Comparison of two independent systematic reviews of trials of recombinant human bone morphogenetic protein-2 (rhBMP-2): The Yale Open Data Access Medtronic Project

Jeffrey Low, Joseph S. Ross, Jessica D. Ritchie, Cary P. Gross, Richard Lehman, Haiqun Lin, Rongwei Fu, Lesley A. Stewart, Harlan M. Krumholz

Research output: Contribution to journalArticlepeer-review

6 Scopus citations

Abstract

Background: It is uncertain whether the replication of systematic reviews, particularly those with the same objectives and resources, would employ similar methods and/or arrive at identical findings. We compared the results and conclusions of two concurrent systematic reviews undertaken by two independent research teams provided with the same objectives, resources, and individual participant-level data. Methods: Two centers in the USA and UK were each provided with participant-level data on 17 multi-site clinical trials of recombinant human bone morphogenetic protein-2 (rhBMP-2). The teams were blinded to each other's methods and findings until after publication. We conducted a retrospective structured comparison of the results of the two systematic reviews. The main outcome measures included (1) trial inclusion criteria; (2) statistical methods; (3) summary efficacy and risk estimates; and (4) conclusions. Results: The two research teams' meta-analyses inclusion criteria were broadly similar but differed slightly in trial inclusion and research methodology. They obtained similar results in summary estimates of most clinical outcomes and adverse events. Center A incorporated all trials into summary estimates of efficacy and harms, while Center B concentrated on analyses stratified by surgical approach. Center A found a statistically significant, but small, benefit whereas Center B reported no advantage. In the analysis of harms, neither showed an increased cancer risk at 48 months, although Center B reported a significant increase at 24 months. Conclusions reflected these differences in summary estimates of benefit balanced with small but potentially important risk of harm. Conclusions: Two independent groups given the same research objectives, data, resources, funding, and time produced broad general agreement but differed in several areas. These differences, the importance of which is debatable, indicate the value of the availability of data to allow for more than a single approach and a single interpretation of the data. Systematic review registration: PROSPERO CRD42012002040and CRD42012001907.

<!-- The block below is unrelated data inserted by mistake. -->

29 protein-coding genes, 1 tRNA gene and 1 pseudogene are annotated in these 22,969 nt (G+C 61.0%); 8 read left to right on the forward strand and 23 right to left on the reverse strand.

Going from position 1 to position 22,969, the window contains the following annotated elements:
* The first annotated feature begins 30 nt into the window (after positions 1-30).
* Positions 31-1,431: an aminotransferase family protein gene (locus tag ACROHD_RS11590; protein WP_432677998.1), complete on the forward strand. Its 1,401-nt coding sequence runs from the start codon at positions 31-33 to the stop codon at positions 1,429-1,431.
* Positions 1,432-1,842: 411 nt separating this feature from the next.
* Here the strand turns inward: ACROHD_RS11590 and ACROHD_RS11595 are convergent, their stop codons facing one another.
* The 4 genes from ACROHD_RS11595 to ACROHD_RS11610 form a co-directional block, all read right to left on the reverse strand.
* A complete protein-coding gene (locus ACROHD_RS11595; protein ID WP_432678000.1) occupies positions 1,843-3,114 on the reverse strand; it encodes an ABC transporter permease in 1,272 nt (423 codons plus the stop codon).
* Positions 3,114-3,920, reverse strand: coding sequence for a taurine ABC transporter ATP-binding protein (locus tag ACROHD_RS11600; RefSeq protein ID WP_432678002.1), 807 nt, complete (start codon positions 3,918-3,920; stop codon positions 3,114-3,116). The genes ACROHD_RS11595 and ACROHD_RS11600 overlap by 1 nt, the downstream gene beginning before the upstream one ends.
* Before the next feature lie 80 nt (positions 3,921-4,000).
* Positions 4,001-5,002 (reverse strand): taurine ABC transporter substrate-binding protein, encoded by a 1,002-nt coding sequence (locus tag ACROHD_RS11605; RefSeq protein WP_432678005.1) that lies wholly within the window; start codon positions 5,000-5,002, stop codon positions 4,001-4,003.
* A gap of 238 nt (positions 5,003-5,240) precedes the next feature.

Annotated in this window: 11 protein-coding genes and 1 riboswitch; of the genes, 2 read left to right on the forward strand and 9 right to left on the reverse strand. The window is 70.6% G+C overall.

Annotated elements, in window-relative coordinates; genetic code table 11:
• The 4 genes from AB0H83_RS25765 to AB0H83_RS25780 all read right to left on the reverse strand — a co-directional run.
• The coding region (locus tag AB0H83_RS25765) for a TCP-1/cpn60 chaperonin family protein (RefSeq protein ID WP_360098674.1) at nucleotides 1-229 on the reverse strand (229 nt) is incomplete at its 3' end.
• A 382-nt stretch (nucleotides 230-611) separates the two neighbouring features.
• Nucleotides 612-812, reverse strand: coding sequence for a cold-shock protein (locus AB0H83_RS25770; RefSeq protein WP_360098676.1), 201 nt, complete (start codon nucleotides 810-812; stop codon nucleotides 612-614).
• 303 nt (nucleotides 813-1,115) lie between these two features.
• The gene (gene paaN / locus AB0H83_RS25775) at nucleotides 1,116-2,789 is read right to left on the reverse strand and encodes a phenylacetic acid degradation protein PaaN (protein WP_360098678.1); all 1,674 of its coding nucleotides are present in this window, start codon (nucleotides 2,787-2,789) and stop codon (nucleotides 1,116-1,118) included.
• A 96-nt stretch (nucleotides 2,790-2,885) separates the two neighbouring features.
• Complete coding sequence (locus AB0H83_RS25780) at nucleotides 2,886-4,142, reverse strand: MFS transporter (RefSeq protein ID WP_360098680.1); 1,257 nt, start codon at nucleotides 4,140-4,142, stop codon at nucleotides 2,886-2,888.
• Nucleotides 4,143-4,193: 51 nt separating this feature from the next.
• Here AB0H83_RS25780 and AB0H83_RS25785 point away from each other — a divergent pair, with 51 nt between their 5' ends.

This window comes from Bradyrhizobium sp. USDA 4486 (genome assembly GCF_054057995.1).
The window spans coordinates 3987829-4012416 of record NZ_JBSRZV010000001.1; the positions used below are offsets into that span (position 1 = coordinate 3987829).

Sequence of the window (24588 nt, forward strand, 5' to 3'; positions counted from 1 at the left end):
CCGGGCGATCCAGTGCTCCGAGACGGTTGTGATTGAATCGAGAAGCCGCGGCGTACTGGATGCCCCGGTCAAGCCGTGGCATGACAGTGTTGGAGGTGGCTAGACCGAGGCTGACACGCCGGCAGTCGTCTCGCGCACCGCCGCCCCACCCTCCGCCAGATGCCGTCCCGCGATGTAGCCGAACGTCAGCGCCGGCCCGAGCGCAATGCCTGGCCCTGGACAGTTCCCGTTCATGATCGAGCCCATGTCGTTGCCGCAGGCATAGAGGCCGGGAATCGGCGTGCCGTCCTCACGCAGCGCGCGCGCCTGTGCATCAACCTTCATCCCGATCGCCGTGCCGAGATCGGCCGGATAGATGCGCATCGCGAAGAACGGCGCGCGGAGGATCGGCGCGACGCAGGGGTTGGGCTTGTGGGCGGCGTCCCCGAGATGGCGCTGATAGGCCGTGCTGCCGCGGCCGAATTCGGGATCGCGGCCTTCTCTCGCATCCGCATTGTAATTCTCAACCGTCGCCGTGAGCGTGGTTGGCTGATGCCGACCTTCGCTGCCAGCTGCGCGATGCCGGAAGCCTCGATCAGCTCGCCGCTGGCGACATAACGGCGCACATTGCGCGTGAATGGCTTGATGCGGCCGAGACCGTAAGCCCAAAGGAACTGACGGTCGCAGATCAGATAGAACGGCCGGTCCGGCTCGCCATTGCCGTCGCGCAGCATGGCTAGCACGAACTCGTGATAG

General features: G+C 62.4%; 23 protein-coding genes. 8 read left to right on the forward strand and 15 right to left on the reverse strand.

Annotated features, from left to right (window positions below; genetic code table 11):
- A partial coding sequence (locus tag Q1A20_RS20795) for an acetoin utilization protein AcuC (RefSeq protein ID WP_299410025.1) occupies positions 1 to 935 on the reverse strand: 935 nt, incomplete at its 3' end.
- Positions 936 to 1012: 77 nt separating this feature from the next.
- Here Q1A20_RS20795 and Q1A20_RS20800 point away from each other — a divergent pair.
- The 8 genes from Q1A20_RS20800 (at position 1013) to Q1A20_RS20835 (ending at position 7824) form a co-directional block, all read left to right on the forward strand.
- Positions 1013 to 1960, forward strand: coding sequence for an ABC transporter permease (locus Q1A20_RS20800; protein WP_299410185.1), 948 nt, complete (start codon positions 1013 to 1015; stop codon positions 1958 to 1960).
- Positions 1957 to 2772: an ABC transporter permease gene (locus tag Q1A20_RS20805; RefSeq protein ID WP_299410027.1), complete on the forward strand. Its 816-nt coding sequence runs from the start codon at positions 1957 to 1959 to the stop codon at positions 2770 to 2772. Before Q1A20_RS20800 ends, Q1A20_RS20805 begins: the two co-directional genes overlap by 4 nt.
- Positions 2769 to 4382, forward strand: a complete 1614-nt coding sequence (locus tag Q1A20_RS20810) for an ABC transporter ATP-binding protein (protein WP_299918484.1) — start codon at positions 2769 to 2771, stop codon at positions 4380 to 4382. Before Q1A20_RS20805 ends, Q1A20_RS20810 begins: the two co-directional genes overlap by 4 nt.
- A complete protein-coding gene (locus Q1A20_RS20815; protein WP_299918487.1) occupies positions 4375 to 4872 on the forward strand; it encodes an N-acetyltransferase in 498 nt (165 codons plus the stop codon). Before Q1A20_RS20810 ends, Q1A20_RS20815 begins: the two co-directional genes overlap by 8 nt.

Original languageEnglish (US)
Article number28
JournalSystematic Reviews
Volume6
Issue number1
DOIs
StatePublished - Feb 15 2017

Keywords

  • Data interpretation
  • Data sharing
  • Meta-analysis
  • Systematic review

ASJC Scopus subject areas

  • Medicine (miscellaneous)

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